|[DUNCAN COTTERILL] GET READY: MINIMUM WAGE TO INCREASE TO $22.70 PER HOUR ON 1 APRIL 2023
Please note: we have only included the payroll related sections of this article, use the link (below) to the full article.
Recent weather has devastated many communities New Zealand. Having only recently addressed issues arising from COVID-19 lockdowns, dealing with flood and storm damage is yet another hurdle for businesses to overcome.
We learnt many things during the various lockdowns, many of which are applicable during present circumstances.
We have compiled a list of Frequently Asked Questions which we hope can provide some insight into how to ensure employment risk is minimised during these difficult times.
2. How do we manage remote working arrangements?
By now, many businesses will be used to remote working in some form. Ideally, each business will have established policies and IT infrastructure in place to manage remote working.
One of the key difference between COVID-19 lockdown and the recent weather events is that employees’ homes may have been damaged. In many cases, an employee may not be able to work remotely as they have their own damage to deal with and/or may be without power or internet. Where an
In cases where an employee has advised they can work remotely, it is still important for businesses to conduct risk assessments. A ‘workplace’ under the HSWA includes a remote working environment, meaning an employer’s obligations extend to an employee’s home. An employer may approach such
assessment by engaging the employee (through an appropriate questionnaire) to assess risks in their home, including physical risks (trips, slips), health risks (mould, flood damage), and risks relating to security and confidentiality.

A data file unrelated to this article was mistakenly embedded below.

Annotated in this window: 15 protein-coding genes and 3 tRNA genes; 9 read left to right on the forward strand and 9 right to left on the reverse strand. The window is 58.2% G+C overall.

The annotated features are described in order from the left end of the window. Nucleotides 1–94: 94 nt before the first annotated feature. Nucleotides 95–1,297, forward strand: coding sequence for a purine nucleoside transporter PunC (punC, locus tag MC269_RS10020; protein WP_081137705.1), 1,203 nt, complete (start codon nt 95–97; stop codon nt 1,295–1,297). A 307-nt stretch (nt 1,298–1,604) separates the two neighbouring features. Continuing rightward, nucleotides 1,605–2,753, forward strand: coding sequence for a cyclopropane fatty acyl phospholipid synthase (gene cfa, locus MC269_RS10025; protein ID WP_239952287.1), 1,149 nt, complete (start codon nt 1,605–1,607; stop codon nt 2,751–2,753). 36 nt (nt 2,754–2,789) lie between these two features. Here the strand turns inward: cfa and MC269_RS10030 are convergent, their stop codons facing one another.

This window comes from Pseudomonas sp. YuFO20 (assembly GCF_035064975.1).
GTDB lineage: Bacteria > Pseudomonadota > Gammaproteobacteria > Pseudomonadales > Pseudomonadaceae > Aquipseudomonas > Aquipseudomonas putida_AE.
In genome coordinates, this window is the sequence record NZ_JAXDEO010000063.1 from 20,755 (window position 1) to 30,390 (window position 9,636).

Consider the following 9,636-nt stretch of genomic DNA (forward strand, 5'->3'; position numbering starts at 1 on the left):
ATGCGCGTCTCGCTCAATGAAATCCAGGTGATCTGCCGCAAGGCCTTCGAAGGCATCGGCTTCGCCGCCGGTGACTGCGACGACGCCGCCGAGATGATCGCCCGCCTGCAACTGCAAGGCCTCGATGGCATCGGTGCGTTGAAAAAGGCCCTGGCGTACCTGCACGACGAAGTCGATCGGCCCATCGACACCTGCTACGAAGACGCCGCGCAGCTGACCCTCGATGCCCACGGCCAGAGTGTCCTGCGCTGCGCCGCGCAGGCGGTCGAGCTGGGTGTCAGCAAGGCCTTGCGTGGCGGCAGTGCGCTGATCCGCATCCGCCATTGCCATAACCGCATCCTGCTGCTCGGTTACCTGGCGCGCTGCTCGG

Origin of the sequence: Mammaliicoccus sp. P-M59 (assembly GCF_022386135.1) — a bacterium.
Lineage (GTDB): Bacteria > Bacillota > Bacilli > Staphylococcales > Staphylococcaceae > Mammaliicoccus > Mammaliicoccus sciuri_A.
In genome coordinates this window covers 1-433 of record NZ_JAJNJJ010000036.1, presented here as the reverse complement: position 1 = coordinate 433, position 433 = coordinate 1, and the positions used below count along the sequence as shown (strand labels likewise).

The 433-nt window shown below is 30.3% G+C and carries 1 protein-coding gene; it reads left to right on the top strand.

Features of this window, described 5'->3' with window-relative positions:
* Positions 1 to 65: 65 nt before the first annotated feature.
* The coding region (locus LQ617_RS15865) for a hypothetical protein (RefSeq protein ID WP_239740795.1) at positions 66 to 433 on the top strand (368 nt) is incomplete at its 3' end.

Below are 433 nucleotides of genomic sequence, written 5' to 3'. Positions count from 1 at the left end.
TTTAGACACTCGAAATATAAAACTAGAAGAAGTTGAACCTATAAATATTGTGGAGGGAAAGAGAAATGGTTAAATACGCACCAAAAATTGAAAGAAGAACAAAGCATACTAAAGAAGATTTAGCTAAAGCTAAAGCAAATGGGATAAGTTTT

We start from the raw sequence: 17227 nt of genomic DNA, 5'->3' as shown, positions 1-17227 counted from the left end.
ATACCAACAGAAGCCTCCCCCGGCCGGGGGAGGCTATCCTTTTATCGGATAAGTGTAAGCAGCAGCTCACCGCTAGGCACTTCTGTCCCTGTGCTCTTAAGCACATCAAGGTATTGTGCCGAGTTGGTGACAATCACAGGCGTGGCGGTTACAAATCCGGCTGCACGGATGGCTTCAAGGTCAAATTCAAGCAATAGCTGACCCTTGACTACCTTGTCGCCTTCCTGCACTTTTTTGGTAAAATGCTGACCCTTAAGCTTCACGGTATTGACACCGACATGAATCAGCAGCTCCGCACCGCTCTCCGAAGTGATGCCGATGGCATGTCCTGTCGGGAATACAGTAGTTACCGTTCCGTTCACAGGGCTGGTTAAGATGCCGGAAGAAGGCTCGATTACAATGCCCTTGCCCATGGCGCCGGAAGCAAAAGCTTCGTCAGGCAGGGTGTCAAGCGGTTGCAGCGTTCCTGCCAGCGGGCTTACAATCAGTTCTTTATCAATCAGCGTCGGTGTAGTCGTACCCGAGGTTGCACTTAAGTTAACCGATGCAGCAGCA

3. Do we have to pay employees if there is no, or reduced, available work?
This is a situation we encountered during COVID-19 lockdowns, and indeed one that the Courts have provided clear views on.
The key question is whether an employee is ‘ready, willing and able’ to work. That question is answered from the employee’s perspective. So, if work is unavailable for any reason, but the employee is otherwise ready, willing and able to work, then the employer will need to pay the employee. In contrast, if
the employee is not able to come to work (such as transportation issues, or caring for family), then the employer is unlikely to be obliged to pay the employee.
This applies to current and ‘intending’ employees equally. Employment law extends to employees who have signed an employment agreement but are yet to start work. They must be treated with equal care and attention to employees that are presently working. Most importantly, employers cannot revoke
There may be many cases where, due to storm damage, employers cannot open or facilitate remote working, but otherwise still need to pay employees. The next section addresses ways to work with that scenario.
4. What do we do if we cannot afford to pay employees?
This will be a pressing issue for many businesses affected by the storm, in particular SME businesses. The law is protective of an employee’s right to be paid, but there are ways to mitigate financial harm. Below are some suggested methods that can be used individually or, where practicable, collectively.
Reduction of hours
For waged employees, a reduction in hours will correlate directly to remuneration. For salaried staff, businesses ought to seek agreement with employees on a pro-rated reduction in remuneration to account for the reduced hours of work.
Reduction of pay
If this is being considered, businesses need to take care to conduct a proper restructuring process. Just because the reason for the restructure may be clear to all, employment law obligations still apply even in the most dire of circumstances. Seeking legal advice before commencing a restructure is important.
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